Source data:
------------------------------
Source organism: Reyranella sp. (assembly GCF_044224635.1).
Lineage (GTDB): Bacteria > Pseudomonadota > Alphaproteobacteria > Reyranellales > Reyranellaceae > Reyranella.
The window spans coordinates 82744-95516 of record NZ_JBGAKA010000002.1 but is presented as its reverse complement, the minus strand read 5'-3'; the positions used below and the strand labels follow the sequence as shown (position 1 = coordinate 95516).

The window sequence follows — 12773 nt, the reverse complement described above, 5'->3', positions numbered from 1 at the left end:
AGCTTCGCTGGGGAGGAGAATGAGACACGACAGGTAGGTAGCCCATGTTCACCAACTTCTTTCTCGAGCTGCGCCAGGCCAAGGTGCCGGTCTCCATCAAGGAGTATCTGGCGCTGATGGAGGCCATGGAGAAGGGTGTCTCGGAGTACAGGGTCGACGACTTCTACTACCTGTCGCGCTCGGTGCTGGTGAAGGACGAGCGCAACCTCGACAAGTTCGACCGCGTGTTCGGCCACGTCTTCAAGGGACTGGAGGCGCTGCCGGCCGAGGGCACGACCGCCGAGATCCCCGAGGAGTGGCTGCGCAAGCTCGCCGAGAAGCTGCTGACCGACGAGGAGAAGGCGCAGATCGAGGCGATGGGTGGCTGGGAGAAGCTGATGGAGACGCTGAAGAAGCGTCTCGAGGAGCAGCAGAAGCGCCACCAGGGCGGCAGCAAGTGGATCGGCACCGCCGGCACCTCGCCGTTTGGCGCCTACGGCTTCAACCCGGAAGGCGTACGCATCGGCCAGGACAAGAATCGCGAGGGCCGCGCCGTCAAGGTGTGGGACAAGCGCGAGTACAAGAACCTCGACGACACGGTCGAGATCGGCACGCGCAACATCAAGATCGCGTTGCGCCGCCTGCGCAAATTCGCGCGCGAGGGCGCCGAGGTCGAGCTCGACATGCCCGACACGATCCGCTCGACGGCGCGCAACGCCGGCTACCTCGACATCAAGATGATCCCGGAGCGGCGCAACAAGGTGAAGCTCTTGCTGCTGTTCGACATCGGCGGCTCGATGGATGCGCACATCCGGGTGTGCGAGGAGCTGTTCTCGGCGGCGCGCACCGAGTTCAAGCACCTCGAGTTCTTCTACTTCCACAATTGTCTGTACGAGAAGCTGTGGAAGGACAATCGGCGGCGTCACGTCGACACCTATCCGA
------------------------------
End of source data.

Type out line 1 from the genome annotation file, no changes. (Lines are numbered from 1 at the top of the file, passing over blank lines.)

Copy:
Source organism: Reyranella sp. (assembly GCF_044224635.1).